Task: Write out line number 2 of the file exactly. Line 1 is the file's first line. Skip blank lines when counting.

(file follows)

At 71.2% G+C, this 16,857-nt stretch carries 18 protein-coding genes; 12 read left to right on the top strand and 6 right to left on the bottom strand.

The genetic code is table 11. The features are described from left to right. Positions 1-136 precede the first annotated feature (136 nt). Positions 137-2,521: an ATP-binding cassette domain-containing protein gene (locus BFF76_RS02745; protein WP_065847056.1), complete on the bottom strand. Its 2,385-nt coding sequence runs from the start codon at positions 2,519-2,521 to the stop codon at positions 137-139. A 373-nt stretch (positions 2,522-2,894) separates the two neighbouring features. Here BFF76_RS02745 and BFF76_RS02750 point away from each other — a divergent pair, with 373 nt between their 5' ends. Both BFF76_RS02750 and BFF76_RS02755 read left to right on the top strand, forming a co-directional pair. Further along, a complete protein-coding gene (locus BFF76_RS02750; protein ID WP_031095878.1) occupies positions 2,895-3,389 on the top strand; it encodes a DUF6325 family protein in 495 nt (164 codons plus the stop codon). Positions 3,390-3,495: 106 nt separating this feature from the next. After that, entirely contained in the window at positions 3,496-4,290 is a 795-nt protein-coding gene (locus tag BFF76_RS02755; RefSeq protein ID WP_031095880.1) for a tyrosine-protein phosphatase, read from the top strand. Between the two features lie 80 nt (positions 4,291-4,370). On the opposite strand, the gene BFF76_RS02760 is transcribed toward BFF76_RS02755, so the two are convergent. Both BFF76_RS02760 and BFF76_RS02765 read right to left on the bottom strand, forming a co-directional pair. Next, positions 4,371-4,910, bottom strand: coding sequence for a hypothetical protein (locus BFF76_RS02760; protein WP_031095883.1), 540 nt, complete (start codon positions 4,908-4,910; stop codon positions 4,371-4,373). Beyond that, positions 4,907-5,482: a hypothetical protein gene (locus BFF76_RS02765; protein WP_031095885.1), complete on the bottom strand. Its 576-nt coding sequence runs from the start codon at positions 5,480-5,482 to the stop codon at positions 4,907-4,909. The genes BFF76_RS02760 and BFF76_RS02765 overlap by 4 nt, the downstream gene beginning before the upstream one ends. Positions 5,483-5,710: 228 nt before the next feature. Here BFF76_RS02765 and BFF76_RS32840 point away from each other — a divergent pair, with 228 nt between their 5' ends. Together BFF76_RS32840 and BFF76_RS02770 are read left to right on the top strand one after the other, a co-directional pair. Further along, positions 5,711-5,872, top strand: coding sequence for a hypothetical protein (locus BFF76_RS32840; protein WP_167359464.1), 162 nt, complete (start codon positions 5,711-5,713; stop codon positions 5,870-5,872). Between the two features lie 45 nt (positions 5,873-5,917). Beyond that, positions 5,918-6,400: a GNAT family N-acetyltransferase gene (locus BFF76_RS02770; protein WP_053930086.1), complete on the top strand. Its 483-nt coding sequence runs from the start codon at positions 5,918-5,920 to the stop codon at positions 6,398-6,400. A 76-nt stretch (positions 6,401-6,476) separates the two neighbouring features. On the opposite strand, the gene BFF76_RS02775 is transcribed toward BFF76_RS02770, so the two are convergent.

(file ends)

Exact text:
The genetic code is table 11. The features are described from left to right. Positions 1-136 precede the first annotated feature (136 nt). Positions 137-2,521: an ATP-binding cassette domain-containing protein gene (locus BFF76_RS02745; protein WP_065847056.1), complete on the bottom strand. Its 2,385-nt coding sequence runs from the start codon at positions 2,519-2,521 to the stop codon at positions 137-139. A 373-nt stretch (positions 2,522-2,894) separates the two neighbouring features. Here BFF76_RS02745 and BFF76_RS02750 point away from each other — a divergent pair, with 373 nt between their 5' ends. Both BFF76_RS02750 and BFF76_RS02755 read left to right on the top strand, forming a co-directional pair. Further along, a complete protein-coding gene (locus BFF76_RS02750; protein ID WP_031095878.1) occupies positions 2,895-3,389 on the top strand; it encodes a DUF6325 family protein in 495 nt (164 codons plus the stop codon). Positions 3,390-3,495: 106 nt separating this feature from the next. After that, entirely contained in the window at positions 3,496-4,290 is a 795-nt protein-coding gene (locus tag BFF76_RS02755; RefSeq protein ID WP_031095880.1) for a tyrosine-protein phosphatase, read from the top strand. Between the two features lie 80 nt (positions 4,291-4,370). On the opposite strand, the gene BFF76_RS02760 is transcribed toward BFF76_RS02755, so the two are convergent. Both BFF76_RS02760 and BFF76_RS02765 read right to left on the bottom strand, forming a co-directional pair. Next, positions 4,371-4,910, bottom strand: coding sequence for a hypothetical protein (locus BFF76_RS02760; protein WP_031095883.1), 540 nt, complete (start codon positions 4,908-4,910; stop codon positions 4,371-4,373). Beyond that, positions 4,907-5,482: a hypothetical protein gene (locus BFF76_RS02765; protein WP_031095885.1), complete on the bottom strand. Its 576-nt coding sequence runs from the start codon at positions 5,480-5,482 to the stop codon at positions 4,907-4,909. The genes BFF76_RS02760 and BFF76_RS02765 overlap by 4 nt, the downstream gene beginning before the upstream one ends. Positions 5,483-5,710: 228 nt before the next feature. Here BFF76_RS02765 and BFF76_RS32840 point away from each other — a divergent pair, with 228 nt between their 5' ends. Together BFF76_RS32840 and BFF76_RS02770 are read left to right on the top strand one after the other, a co-directional pair. Further along, positions 5,711-5,872, top strand: coding sequence for a hypothetical protein (locus BFF76_RS32840; protein WP_167359464.1), 162 nt, complete (start codon positions 5,711-5,713; stop codon positions 5,870-5,872). Between the two features lie 45 nt (positions 5,873-5,917). Beyond that, positions 5,918-6,400: a GNAT family N-acetyltransferase gene (locus BFF76_RS02770; protein WP_053930086.1), complete on the top strand. Its 483-nt coding sequence runs from the start codon at positions 5,918-5,920 to the stop codon at positions 6,398-6,400. A 76-nt stretch (positions 6,401-6,476) separates the two neighbouring features. On the opposite strand, the gene BFF76_RS02775 is transcribed toward BFF76_RS02770, so the two are convergent.